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Center for Educational Technologies projects have ended (except Challenger Learning Center) and are no longer funded.

Bringing NASA Science to Life for K-2

Thu Sep 16 2010

By Keri Brown
West Virginia Public Radio

A new interactive space center for young students will open next year at the Center for Educational Technologies at Wheeling Jesuit University. The Micronauts program will give kids the opportunity to fly a simulated space mission and conduct scientific experiments.

There are 48 Challenger Learning Centers worldwide that allow students in grades 5 through 8 to fly simulated space missions and learn more about math and science.

The centers are named in honor of the crew who died when the space shuttle Challenger blew up nearly 25 years ago, killing seven people on board, including school teacher Christa McAuliffe.

"Christa's dream was to teach from space, and this is all part of Christa's dream to continue teaching students about space and science, and so we are really excited to now go the gamut from K-middle school and hopefully excite students about science and math careers," said Jackie Shia, director of the Challenger Learning Center at WJU.

The Micronauts program in Wheeling will be geared to a younger audience—children in kindergarten through second grade. It will be the only Challenger Learning Center with its own exhibit hall.

The journey begins in the planetarium where students are greeted with bright blue colored walls depicting the skyline at Cape Canaveral.

"Once inside, students experience a life-size blastoff and liftoff of the shuttle, and they are taken on a journey into outer space to set the stage for their mission, which is that they will be heading to the International Space Station so they can act as scientists and astronauts on board the International Space Station, and they can conduct their experiments and hands-on activities," said Annie Morgan, assistant director at the Challenger Learning Center.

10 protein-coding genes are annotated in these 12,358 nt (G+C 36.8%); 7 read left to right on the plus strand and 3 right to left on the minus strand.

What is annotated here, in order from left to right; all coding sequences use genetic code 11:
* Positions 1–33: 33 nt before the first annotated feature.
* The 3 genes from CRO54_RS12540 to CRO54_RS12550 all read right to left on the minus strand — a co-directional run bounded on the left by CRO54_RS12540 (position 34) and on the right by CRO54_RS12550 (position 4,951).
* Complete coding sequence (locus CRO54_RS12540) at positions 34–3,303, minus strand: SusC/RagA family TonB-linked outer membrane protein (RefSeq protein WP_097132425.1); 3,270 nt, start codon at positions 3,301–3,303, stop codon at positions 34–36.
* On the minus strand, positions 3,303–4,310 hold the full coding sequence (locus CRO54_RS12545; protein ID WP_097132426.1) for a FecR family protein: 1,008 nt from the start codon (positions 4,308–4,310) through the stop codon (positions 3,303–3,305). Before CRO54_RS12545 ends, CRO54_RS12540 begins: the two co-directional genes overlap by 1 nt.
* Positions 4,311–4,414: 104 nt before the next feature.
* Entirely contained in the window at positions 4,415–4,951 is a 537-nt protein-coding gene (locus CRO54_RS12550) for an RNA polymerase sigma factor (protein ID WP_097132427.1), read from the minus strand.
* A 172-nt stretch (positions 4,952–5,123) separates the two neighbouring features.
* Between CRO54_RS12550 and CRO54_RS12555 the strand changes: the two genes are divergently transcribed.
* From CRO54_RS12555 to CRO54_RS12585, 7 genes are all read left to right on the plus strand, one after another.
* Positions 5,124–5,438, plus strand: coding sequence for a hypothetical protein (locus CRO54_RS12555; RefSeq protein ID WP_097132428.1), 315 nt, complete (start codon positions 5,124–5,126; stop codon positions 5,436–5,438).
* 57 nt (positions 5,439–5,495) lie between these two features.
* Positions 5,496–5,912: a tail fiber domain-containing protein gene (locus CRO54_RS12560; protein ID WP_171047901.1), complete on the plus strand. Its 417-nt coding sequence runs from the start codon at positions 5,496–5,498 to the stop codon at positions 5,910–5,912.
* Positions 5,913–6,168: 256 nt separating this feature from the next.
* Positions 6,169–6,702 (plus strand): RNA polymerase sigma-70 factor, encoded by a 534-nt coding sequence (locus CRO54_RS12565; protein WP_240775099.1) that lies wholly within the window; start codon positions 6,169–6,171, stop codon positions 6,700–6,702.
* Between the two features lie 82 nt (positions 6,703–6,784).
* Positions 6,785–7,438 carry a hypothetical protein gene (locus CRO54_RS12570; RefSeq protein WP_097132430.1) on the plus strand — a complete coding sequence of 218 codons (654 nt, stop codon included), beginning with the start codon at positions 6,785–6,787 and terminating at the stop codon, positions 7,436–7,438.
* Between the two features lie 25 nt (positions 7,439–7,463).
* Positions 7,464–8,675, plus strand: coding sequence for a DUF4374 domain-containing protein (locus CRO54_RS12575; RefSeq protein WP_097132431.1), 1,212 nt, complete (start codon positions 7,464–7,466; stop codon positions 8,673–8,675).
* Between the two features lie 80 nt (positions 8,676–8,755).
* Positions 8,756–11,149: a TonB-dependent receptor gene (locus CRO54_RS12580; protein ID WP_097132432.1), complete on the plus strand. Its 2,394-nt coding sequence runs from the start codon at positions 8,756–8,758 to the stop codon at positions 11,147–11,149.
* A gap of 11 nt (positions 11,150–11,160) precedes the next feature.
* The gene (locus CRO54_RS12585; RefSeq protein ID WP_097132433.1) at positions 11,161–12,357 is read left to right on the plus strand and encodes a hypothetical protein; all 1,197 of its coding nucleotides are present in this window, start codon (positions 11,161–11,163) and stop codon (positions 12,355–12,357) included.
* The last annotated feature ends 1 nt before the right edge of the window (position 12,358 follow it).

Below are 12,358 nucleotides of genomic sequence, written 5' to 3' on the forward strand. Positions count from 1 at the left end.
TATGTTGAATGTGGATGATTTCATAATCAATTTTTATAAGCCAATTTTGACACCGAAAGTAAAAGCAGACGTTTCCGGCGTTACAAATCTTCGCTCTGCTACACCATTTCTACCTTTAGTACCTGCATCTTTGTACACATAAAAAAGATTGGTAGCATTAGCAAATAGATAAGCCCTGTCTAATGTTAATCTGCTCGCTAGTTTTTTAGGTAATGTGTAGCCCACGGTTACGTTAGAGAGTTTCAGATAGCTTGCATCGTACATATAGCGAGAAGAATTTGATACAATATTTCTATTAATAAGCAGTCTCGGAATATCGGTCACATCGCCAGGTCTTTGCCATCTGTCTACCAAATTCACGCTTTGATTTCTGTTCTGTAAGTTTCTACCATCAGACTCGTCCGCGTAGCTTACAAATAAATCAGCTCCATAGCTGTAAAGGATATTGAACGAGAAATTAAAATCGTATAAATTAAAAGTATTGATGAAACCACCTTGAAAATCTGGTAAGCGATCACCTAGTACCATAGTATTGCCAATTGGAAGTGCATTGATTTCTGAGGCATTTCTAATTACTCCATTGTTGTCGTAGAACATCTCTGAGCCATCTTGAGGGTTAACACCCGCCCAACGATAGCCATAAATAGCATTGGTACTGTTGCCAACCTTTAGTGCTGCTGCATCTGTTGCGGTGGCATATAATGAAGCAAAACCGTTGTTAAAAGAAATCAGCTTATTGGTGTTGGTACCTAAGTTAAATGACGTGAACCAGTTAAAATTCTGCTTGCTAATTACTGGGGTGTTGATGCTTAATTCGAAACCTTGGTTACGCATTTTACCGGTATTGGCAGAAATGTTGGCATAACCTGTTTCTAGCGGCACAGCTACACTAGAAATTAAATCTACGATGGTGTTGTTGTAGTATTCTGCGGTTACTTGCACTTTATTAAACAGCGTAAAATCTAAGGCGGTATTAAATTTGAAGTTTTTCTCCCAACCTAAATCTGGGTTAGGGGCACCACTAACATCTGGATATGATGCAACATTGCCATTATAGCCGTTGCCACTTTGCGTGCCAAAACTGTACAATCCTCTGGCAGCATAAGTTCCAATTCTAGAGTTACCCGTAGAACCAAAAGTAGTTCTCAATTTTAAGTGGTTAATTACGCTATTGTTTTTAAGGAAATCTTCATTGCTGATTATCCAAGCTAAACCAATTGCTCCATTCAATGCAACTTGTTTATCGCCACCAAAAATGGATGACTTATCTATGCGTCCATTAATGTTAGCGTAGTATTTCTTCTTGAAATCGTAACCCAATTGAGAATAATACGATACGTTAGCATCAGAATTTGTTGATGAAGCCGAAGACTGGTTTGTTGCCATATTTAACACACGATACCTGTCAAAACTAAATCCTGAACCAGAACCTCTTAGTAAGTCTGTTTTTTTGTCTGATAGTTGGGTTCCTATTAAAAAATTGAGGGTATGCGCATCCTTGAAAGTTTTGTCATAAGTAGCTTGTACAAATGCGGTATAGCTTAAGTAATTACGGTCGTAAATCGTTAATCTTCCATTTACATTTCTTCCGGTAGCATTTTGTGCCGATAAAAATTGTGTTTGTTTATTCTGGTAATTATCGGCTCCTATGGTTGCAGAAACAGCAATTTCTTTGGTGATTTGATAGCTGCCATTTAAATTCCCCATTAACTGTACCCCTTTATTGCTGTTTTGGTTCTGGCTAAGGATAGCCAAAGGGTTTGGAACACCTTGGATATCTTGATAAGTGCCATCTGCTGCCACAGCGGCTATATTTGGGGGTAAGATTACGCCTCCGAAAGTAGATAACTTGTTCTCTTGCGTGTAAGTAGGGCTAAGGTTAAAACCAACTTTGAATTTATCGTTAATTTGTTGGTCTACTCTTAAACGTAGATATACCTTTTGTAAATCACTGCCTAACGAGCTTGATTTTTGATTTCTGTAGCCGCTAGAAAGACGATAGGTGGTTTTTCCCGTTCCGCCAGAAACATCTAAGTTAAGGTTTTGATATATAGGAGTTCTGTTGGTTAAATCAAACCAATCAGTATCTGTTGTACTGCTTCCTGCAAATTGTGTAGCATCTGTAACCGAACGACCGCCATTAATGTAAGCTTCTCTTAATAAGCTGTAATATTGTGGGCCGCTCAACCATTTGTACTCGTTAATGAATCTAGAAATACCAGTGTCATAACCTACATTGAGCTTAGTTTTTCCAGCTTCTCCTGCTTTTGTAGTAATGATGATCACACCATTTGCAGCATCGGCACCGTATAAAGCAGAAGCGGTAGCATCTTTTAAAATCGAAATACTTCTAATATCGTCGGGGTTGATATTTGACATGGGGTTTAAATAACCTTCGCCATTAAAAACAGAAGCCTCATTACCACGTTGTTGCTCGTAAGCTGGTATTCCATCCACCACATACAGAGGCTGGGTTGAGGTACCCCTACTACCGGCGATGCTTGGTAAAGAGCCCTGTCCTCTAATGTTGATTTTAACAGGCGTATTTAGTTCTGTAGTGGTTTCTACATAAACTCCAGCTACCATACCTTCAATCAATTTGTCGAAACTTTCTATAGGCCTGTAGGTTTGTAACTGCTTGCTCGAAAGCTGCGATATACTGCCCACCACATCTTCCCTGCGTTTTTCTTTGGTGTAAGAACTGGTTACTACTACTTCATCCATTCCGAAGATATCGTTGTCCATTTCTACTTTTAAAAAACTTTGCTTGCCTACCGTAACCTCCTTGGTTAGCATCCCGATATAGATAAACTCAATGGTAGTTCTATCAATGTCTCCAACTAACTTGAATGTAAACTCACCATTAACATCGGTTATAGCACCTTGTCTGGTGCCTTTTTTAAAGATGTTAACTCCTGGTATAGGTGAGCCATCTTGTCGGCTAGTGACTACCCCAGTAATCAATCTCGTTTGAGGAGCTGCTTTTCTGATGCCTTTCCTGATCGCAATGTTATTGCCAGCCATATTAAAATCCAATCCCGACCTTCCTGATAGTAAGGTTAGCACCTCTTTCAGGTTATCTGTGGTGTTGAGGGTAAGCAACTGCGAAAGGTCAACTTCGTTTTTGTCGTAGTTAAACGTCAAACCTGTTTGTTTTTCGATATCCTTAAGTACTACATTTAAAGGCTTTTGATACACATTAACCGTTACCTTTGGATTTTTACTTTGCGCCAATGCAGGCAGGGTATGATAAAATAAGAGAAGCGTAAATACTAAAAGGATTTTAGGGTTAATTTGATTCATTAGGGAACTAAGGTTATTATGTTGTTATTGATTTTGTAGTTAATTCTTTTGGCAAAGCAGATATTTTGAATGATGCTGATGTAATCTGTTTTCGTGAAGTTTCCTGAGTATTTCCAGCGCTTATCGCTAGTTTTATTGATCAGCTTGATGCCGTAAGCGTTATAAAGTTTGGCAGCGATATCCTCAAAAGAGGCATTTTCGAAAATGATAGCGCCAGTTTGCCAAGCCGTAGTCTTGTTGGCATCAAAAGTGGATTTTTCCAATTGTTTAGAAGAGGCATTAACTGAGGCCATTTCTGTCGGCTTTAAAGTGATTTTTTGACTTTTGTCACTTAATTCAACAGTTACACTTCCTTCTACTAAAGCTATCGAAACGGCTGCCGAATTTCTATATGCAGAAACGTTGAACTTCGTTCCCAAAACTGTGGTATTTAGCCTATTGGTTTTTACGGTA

Once students leave the planetarium, they enter the International Space Station. Bold-colored artwork and hands-on activities set the stage for their mission.

"Here's our germ station, and what the students are going to do is take this formula and wipe it on their hands and come over here and turn the water on and wash their hands. They will then come over here to this black light, which will show the germs on their hand. We also have a microscope here that is going to show different germs on the strips in the microscope so they get to see what germs look like under the microscope as well," said Shia.

The center has tested its Micronauts program with some local schools.

Other exhibits include Nutrition Station, where students create breakfast lunch and dinner for astronauts; Color Your Senses, where students sniff bottles with colored formula and identify scents; and Rock Tumbler, where students use a robot to help understand gravity. A focal point is a large orange rocket in the center of the room.

"We call this Good Vibrations. The vibrations cause the rice to dance around the top of the balloon that is stretched over top of the can and they dance. You look and they are dancing," said Morgan.

The students are given objectives and work as teams during their missions to solve problems and conduct experiments in science and math. Morgan said the program is also a big benefit to educators.

"With this program I think it brings science alive to the younger students because teachers are hitting standards and have goals and objectives they are working on in the classroom, and when they bring their students here, it really brings it to life, and students finally understand that is why Mrs. Smith told us we need to learn or do that, and they get to feel and experience and do in an environment that is completely different than what they would ever get to experience in their classroom."

Shia said in the future, the center plans to add more activities for third and fourth graders.

The Challenger Learning Center is booking missions for its official launch of the Micronauts program next spring.